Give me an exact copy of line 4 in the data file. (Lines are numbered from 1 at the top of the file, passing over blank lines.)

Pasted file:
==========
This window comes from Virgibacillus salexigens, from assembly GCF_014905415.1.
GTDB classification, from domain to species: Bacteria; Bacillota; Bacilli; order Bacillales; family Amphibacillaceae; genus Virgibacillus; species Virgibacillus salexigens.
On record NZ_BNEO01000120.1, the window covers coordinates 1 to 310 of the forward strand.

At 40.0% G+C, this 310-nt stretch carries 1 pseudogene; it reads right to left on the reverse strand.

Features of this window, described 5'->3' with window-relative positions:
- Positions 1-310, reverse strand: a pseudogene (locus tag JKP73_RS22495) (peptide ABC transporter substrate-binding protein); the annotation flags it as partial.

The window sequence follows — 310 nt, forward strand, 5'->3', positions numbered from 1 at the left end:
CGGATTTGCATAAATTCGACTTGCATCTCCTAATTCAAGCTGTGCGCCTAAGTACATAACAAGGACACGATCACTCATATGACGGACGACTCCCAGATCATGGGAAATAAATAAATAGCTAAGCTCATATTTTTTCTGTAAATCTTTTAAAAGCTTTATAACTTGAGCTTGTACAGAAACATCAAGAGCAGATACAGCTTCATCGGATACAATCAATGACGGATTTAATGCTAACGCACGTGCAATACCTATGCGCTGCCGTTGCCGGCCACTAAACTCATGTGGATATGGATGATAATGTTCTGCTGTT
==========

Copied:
At 40.0% G+C, this 310-nt stretch carries 1 pseudogene; it reads right to left on the reverse strand.